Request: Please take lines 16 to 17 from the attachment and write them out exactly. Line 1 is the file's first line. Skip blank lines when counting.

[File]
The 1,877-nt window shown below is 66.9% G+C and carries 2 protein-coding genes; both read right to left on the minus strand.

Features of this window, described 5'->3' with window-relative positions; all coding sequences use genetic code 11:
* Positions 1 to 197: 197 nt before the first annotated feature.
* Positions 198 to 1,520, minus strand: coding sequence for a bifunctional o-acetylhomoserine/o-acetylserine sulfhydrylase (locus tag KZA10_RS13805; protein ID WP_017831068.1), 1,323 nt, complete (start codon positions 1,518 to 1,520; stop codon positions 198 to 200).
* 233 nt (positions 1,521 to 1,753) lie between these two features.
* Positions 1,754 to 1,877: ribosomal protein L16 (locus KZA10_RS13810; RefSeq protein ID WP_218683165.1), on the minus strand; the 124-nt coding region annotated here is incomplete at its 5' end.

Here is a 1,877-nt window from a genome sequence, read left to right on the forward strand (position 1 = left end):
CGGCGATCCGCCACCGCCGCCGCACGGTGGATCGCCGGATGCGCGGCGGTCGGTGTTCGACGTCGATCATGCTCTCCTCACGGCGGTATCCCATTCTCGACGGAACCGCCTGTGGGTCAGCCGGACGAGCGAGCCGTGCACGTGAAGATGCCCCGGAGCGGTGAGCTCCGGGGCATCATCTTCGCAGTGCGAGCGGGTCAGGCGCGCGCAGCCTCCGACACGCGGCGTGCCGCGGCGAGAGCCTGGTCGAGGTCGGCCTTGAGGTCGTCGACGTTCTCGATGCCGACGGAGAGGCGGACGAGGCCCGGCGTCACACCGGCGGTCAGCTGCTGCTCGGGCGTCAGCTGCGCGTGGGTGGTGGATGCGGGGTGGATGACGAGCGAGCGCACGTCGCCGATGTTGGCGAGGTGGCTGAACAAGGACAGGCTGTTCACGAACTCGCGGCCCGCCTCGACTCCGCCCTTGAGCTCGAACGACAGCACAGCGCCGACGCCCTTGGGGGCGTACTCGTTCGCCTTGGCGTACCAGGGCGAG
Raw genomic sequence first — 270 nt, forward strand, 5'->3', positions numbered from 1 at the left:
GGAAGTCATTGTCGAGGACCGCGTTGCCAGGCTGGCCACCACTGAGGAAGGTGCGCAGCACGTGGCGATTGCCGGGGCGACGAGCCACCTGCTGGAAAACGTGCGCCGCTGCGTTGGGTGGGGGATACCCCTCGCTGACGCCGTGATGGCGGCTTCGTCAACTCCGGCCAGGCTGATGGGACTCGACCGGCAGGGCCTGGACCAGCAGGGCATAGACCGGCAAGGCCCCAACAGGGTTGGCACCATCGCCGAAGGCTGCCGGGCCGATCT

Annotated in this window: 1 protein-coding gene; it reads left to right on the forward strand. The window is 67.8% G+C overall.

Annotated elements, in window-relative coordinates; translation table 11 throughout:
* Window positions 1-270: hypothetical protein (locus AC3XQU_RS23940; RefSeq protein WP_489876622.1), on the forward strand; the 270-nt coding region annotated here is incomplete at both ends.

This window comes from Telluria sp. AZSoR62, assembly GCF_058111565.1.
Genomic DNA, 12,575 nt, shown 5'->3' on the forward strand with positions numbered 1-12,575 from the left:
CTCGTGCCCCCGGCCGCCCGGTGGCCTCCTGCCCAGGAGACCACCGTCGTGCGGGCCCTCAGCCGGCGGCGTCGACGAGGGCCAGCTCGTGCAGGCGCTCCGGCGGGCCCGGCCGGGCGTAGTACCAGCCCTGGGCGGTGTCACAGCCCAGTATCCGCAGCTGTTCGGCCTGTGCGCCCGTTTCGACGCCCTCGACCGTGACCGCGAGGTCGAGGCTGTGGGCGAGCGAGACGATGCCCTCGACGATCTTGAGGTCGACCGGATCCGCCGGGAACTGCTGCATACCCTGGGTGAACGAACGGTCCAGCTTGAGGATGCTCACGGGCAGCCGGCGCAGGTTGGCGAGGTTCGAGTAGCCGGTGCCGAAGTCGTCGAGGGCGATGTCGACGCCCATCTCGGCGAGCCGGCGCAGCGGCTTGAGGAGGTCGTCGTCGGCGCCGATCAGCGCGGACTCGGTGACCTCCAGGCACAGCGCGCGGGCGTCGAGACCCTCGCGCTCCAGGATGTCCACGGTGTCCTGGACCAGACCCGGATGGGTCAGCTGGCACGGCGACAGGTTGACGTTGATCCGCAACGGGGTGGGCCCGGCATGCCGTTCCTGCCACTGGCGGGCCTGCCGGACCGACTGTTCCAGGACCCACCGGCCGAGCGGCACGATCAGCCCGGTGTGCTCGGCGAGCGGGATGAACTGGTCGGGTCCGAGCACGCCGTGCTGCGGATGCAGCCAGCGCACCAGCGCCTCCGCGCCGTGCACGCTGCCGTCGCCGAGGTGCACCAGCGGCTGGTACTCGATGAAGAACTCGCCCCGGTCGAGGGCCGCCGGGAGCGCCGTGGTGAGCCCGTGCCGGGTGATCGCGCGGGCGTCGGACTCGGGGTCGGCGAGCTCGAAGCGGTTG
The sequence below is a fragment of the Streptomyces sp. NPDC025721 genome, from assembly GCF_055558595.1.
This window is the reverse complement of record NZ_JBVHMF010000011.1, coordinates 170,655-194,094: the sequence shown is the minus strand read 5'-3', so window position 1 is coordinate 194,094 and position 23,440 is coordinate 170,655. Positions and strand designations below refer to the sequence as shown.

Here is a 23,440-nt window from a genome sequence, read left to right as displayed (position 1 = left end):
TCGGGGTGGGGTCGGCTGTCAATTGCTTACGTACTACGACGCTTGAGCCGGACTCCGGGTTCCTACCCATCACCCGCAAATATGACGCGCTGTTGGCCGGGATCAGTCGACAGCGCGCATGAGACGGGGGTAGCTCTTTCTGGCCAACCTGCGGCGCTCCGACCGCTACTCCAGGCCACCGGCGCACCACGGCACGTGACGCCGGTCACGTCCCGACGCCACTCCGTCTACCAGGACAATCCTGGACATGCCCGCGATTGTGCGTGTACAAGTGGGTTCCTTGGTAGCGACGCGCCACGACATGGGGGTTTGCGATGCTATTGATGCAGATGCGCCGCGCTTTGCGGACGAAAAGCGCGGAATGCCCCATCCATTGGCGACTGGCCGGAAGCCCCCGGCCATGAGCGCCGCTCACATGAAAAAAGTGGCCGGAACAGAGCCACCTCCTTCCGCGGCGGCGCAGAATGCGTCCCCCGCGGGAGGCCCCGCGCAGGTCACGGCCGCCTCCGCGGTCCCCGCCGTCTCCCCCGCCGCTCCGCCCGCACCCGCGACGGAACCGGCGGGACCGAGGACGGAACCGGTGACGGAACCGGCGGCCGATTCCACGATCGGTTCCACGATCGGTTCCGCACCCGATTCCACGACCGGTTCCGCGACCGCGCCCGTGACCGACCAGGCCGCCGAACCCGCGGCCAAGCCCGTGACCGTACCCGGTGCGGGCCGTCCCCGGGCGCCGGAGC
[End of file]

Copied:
CTCGTGCCCCCGGCCGCCCGGTGGCCTCCTGCCCAGGAGACCACCGTCGTGCGGGCCCTCAGCCGGCGGCGTCGACGAGGGCCAGCTCGTGCAGGCGCTCCGGCGGGCCCGGCCGGGCGTAGTACCAGCCCTGGGCGGTGTCACAGCCCAGTATCCGCAGCTGTTCGGCCTGTGCGCCCGTTTCGACGCCCTCGACCGTGACCGCGAGGTCGAGGCTGTGGGCGAGCGAGACGATGCCCTCGACGATCTTGAGGTCGACCGGATCCGCCGGGAACTGCTGCATACCCTGGGTGAACGAACGGTCCAGCTTGAGGATGCTCACGGGCAGCCGGCGCAGGTTGGCGAGGTTCGAGTAGCCGGTGCCGAAGTCGTCGAGGGCGATGTCGACGCCCATCTCGGCGAGCCGGCGCAGCGGCTTGAGGAGGTCGTCGTCGGCGCCGATCAGCGCGGACTCGGTGACCTCCAGGCACAGCGCGCGGGCGTCGAGACCCTCGCGCTCCAGGATGTCCACGGTGTCCTGGACCAGACCCGGATGGGTCAGCTGGCACGGCGACAGGTTGACGTTGATCCGCAACGGGGTGGGCCCGGCATGCCGTTCCTGCCACTGGCGGGCCTGCCGGACCGACTGTTCCAGGACCCACCGGCCGAGCGGCACGATCAGCCCGGTGTGCTCGGCGAGCGGGATGAACTGGTCGGGTCCGAGCACGCCGTGCTGCGGATGCAGCCAGCGCACCAGCGCCTCCGCGCCGTGCACGCTGCCGTCGCCGAGGTGCACCAGCGGCTGGTACTCGATGAAGAACTCGCCCCGGTCGAGGGCCGCCGGGAGCGCCGTGGTGAGCCCGTGCCGGGTGATCGCGCGGGCGTCGGACTCGGGGTCGGCGAGCTCGAAGCGGTTG
The sequence below is a fragment of the Streptomyces sp. NPDC025721 genome, from assembly GCF_055558595.1.